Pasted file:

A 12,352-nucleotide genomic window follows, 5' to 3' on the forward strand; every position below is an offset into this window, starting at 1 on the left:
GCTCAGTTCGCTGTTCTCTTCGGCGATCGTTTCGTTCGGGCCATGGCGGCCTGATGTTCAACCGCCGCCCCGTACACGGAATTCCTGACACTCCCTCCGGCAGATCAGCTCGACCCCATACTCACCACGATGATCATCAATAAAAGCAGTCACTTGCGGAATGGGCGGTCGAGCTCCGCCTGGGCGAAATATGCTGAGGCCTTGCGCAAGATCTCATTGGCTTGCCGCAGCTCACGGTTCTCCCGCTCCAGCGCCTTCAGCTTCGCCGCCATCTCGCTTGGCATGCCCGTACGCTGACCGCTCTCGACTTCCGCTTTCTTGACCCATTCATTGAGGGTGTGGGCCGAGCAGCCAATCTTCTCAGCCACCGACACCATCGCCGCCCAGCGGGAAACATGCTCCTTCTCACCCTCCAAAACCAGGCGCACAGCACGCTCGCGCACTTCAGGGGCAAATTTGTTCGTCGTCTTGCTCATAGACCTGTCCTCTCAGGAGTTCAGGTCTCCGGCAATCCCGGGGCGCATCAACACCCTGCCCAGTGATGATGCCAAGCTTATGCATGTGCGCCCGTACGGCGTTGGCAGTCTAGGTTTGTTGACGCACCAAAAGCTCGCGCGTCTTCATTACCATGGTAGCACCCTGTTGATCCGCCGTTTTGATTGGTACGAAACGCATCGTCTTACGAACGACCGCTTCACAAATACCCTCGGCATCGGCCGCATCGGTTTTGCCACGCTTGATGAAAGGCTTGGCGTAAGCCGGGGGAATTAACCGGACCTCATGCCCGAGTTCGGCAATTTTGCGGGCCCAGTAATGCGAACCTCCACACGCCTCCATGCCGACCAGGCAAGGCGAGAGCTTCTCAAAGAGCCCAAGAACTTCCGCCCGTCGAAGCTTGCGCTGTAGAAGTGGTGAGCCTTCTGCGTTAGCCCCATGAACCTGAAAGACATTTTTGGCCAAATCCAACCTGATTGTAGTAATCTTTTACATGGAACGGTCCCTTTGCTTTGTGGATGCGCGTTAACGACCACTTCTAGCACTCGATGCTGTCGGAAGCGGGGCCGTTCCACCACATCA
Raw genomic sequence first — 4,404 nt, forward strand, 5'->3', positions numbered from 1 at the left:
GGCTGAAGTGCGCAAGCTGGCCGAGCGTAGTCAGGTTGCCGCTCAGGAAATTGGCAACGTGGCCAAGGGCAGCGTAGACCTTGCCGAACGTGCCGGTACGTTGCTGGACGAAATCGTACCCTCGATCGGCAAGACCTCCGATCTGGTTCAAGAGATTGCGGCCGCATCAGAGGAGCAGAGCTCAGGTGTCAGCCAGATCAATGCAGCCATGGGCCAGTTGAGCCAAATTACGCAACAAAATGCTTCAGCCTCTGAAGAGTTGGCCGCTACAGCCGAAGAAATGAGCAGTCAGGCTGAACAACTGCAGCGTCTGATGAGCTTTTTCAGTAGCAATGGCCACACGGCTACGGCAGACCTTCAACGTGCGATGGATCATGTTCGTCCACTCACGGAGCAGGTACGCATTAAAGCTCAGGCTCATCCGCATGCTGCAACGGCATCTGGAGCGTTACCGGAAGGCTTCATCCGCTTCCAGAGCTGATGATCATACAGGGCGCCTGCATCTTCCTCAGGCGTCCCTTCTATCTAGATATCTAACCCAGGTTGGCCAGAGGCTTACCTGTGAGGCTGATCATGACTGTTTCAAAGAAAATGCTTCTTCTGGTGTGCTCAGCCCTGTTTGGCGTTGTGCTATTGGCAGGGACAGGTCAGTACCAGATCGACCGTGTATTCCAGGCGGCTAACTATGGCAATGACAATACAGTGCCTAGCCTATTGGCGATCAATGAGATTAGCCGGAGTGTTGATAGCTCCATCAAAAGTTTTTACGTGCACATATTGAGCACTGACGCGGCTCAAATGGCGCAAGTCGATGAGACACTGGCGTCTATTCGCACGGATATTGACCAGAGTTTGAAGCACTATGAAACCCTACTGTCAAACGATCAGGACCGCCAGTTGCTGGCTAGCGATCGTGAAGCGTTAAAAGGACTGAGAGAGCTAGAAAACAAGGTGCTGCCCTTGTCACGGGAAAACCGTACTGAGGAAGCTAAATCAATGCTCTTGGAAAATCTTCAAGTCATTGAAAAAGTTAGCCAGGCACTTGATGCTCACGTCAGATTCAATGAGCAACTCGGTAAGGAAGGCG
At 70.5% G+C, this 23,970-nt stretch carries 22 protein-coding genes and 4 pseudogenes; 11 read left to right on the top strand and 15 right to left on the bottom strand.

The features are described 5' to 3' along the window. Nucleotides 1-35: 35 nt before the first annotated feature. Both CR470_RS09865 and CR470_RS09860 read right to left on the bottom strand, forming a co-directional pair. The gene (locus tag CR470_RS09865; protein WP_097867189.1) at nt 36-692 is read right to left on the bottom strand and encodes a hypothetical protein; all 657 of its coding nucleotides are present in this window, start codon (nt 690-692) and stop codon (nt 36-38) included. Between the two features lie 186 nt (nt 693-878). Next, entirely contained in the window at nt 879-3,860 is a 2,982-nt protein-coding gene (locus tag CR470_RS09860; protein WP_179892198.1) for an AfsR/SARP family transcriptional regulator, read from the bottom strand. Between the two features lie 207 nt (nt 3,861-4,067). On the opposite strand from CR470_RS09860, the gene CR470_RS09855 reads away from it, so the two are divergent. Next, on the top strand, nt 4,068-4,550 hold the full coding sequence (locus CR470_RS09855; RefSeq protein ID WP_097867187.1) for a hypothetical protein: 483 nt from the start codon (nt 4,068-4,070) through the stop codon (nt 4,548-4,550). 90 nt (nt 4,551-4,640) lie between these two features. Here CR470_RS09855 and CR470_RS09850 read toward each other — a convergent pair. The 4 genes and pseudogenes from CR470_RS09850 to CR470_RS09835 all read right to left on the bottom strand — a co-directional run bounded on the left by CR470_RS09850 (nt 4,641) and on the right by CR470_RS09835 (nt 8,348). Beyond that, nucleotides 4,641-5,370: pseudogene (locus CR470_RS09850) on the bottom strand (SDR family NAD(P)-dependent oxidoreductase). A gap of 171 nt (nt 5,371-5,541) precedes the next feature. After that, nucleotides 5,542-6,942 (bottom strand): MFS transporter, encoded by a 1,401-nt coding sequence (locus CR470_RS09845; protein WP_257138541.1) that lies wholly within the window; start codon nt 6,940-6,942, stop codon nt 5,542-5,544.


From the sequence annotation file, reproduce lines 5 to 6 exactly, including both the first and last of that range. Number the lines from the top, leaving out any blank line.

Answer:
At 70.5% G+C, this 23,970-nt stretch carries 22 protein-coding genes and 4 pseudogenes; 11 read left to right on the top strand and 15 right to left on the bottom strand.

The features are described 5' to 3' along the window. Nucleotides 1-35: 35 nt before the first annotated feature. Both CR470_RS09865 and CR470_RS09860 read right to left on the bottom strand, forming a co-directional pair. The gene (locus tag CR470_RS09865; protein WP_097867189.1) at nt 36-692 is read right to left on the bottom strand and encodes a hypothetical protein; all 657 of its coding nucleotides are present in this window, start codon (nt 690-692) and stop codon (nt 36-38) included. Between the two features lie 186 nt (nt 693-878). Next, entirely contained in the window at nt 879-3,860 is a 2,982-nt protein-coding gene (locus tag CR470_RS09860; protein WP_179892198.1) for an AfsR/SARP family transcriptional regulator, read from the bottom strand. Between the two features lie 207 nt (nt 3,861-4,067). On the opposite strand from CR470_RS09860, the gene CR470_RS09855 reads away from it, so the two are divergent. Next, on the top strand, nt 4,068-4,550 hold the full coding sequence (locus CR470_RS09855; RefSeq protein ID WP_097867187.1) for a hypothetical protein: 483 nt from the start codon (nt 4,068-4,070) through the stop codon (nt 4,548-4,550). 90 nt (nt 4,551-4,640) lie between these two features. Here CR470_RS09855 and CR470_RS09850 read toward each other — a convergent pair. The 4 genes and pseudogenes from CR470_RS09850 to CR470_RS09835 all read right to left on the bottom strand — a co-directional run bounded on the left by CR470_RS09850 (nt 4,641) and on the right by CR470_RS09835 (nt 8,348). Beyond that, nucleotides 4,641-5,370: pseudogene (locus CR470_RS09850) on the bottom strand (SDR family NAD(P)-dependent oxidoreductase). A gap of 171 nt (nt 5,371-5,541) precedes the next feature. After that, nucleotides 5,542-6,942 (bottom strand): MFS transporter, encoded by a 1,401-nt coding sequence (locus CR470_RS09845; protein WP_257138541.1) that lies wholly within the window; start codon nt 6,940-6,942, stop codon nt 5,542-5,544.